The recipe was for vaniljsås (literally 'vanilla sauce' but basically a custard but with potato starch as a thickening agent) and it came from this lovely 1945 cookbook that I was gifted by a friend last year:
It's called Billig mat ('Cheap food') and was first published in 1913. This is a 1945 edition though, published the same year that WWII ended. Sweden was a neutral country but food (and many other things) very rationed and scarce, but this book doesn't seem to take rationing into account at all. But it is supposed to be a frugal cookbook ('for the simple household', as the title says) and it is interesting to see how some things have shifted over the years: food that used to be regarded as cheap is now expensive, and vice versa.
But - onward to the recipe!
It was a very easy recipe with few ingredients.
(For 6 persons)
4 dl milk/cream or cream
2 tblsp vanilla sugar
3/4 tblsp potato starch
1-2 egg yolks
Heat milk and sugar to a gentle boil. Mix the potato starch with a little bit of water and add to the milk while stirring. Allow to boil for a short while.
Remove the sauce pan form the stove and stir in the egg yolks, return the sauce to the stove and allow to simmer while stirring briskly until thick enough. Continue to stir until the sauce is completely cool.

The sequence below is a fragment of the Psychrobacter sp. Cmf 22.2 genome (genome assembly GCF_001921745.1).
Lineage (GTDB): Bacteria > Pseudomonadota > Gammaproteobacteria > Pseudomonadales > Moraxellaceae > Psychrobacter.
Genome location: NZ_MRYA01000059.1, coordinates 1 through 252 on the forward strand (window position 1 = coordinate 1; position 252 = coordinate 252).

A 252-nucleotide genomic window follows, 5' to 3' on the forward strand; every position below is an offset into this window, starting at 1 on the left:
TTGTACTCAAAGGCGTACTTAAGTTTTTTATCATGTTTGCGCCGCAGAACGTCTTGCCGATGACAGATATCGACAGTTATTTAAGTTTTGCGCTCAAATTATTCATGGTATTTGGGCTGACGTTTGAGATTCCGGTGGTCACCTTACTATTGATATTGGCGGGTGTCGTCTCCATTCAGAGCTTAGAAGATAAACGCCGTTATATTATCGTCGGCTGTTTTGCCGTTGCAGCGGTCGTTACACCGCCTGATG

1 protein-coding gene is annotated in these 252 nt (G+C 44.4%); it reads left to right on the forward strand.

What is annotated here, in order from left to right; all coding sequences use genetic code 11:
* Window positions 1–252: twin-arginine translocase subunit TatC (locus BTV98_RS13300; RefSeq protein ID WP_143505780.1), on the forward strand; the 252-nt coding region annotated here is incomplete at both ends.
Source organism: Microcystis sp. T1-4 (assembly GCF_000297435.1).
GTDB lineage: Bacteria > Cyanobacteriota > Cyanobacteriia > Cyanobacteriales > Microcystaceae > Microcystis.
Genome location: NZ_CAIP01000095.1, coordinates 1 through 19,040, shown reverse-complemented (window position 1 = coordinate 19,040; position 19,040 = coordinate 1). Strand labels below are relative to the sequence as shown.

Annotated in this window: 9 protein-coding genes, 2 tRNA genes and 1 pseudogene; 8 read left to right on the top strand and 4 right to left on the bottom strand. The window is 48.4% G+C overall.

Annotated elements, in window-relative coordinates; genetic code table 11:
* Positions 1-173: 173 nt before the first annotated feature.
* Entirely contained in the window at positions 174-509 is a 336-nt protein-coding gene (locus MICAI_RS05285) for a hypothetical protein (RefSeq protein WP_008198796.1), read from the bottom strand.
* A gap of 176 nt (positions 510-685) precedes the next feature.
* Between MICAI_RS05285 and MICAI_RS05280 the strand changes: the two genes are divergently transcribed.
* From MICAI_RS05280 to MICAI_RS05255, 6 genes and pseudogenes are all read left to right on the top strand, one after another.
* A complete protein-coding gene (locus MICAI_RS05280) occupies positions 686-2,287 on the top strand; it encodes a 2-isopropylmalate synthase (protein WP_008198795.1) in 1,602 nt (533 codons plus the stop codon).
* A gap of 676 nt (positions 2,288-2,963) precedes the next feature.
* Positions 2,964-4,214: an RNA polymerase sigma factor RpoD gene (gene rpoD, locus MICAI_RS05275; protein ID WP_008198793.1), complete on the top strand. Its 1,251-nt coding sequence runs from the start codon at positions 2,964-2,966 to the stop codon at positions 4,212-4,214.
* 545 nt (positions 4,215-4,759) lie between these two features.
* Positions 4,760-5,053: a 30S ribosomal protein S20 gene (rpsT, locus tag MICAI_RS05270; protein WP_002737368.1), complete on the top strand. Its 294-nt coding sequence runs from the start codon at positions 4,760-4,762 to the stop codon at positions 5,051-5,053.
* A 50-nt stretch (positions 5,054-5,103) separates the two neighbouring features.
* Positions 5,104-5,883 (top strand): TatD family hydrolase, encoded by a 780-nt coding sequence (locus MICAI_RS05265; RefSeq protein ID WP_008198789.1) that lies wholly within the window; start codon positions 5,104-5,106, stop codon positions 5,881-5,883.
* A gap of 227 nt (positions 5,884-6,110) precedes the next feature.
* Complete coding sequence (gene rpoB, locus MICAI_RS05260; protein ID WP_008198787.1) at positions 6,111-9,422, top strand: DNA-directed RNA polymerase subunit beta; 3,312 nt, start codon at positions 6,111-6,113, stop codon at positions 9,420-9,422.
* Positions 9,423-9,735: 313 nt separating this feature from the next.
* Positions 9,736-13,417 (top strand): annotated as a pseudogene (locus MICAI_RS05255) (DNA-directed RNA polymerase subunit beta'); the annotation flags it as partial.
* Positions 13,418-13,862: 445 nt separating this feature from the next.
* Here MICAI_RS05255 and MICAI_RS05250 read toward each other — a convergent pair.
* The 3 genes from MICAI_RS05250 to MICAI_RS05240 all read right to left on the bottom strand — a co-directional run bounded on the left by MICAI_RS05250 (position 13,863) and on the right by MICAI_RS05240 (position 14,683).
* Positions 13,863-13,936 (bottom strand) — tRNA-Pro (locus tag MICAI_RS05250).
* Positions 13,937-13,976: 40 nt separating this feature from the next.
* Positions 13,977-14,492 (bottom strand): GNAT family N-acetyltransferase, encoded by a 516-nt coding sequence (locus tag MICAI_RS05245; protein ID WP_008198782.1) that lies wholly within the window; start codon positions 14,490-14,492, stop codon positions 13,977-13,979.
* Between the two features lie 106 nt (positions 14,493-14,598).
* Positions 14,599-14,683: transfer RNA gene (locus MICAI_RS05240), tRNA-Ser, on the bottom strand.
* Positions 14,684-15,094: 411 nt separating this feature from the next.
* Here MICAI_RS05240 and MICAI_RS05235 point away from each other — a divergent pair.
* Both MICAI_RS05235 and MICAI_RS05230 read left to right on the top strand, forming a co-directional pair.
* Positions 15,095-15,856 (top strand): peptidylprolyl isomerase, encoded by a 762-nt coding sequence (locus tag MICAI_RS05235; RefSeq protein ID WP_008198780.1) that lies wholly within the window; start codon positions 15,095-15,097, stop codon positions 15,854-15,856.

I used dl of milk and 2 dl of cream, and three egg yolks because my eggs were very small. The vanilla sugar I used contained 'real' vanilla, not the synthetic kind, but either would have been correct in a 1945 context.
Just the facts
The Challenge: #2 -Soups and sauces
The Recipe: Vaniljsås (a kind of custard) from a 1945 cookbook that I own (recipe can be found above).
The Date/Year and Region: Sweden, 1945.
How Did You Make It: See above!
Time to Complete: 10 minutes tops.
Total Cost: Not very much. I had all of the things already so it was basically 'free'. Should be a very cheap recipe wherever you are.
How Successful Was It?: Very. I really liked it. Before I chilled the sauce in the fridge, I thought it had a too distinct taste of 'warm milk' but it wasn't noticeable afterwards. It was thick and nice, almost a bit on the thick side, at least after a day in the fridge but still totally edible (and it was still yummy even after two days!). It was very rich - you could tell that it contained cream. I think using only cream (as the recipe suggested) would have been too much. I could have used a stronger vanilla flavour, but adding more vanilla sugar would have made it simultaneously sweeter, so next time I might add some extra pure vanilla for a little boost.
How Accurate Is It?: All the way, I guess. Even my gas stove would have been similar in 1945 (my non-stick IKEA pan not so much, on the other hand).
I'm definitely making this again. In fact, I'm having people over in a few days and I need to serve something sweet, so I think I'll make another crumble with berries or fruits of the season and make this sauce again!
- Friberg, Elvira (1945). Billig mat: Fullständig kokbok för det enkla hushållet. [Ny uppl.] Stockholm: Bonnier